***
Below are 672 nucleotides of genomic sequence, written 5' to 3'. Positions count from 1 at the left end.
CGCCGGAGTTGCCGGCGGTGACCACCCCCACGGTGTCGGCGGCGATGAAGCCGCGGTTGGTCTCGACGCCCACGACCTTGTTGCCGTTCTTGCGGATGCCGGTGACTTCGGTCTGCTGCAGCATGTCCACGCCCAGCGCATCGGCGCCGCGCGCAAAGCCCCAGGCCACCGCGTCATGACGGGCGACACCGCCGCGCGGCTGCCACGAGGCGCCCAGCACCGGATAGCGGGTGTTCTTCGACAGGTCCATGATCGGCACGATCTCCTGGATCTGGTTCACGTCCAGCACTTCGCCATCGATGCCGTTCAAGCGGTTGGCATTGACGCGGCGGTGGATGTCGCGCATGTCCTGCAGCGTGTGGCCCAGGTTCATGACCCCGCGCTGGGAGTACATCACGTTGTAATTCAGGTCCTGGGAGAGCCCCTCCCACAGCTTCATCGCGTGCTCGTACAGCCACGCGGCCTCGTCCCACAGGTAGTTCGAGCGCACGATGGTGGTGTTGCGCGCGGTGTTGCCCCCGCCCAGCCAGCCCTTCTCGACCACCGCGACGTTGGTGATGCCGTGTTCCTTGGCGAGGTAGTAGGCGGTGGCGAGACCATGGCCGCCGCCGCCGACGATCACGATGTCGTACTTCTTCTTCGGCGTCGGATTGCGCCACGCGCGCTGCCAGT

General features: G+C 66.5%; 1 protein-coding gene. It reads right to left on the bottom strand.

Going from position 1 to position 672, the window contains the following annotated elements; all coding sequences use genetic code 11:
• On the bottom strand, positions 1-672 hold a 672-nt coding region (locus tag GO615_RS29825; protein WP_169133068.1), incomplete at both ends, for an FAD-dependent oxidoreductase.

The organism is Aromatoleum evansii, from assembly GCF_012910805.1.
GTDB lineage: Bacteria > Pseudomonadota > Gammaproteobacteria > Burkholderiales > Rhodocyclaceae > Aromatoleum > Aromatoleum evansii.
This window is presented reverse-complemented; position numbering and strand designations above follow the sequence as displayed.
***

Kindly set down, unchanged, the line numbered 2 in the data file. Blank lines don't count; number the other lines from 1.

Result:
CGCCGGAGTTGCCGGCGGTGACCACCCCCACGGTGTCGGCGGCGATGAAGCCGCGGTTGGTCTCGACGCCCACGACCTTGTTGCCGTTCTTGCGGATGCCGGTGACTTCGGTCTGCTGCAGCATGTCCACGCCCAGCGCATCGGCGCCGCGCGCAAAGCCCCAGGCCACCGCGTCATGACGGGCGACACCGCCGCGCGGCTGCCACGAGGCGCCCAGCACCGGATAGCGGGTGTTCTTCGACAGGTCCATGATCGGCACGATCTCCTGGATCTGGTTCACGTCCAGCACTTCGCCATCGATGCCGTTCAAGCGGTTGGCATTGACGCGGCGGTGGATGTCGCGCATGTCCTGCAGCGTGTGGCCCAGGTTCATGACCCCGCGCTGGGAGTACATCACGTTGTAATTCAGGTCCTGGGAGAGCCCCTCCCACAGCTTCATCGCGTGCTCGTACAGCCACGCGGCCTCGTCCCACAGGTAGTTCGAGCGCACGATGGTGGTGTTGCGCGCGGTGTTGCCCCCGCCCAGCCAGCCCTTCTCGACCACCGCGACGTTGGTGATGCCGTGTTCCTTGGCGAGGTAGTAGGCGGTGGCGAGACCATGGCCGCCGCCGCCGACGATCACGATGTCGTACTTCTTCTTCGGCGTCGGATTGCGCCACGCGCGCTGCCAGT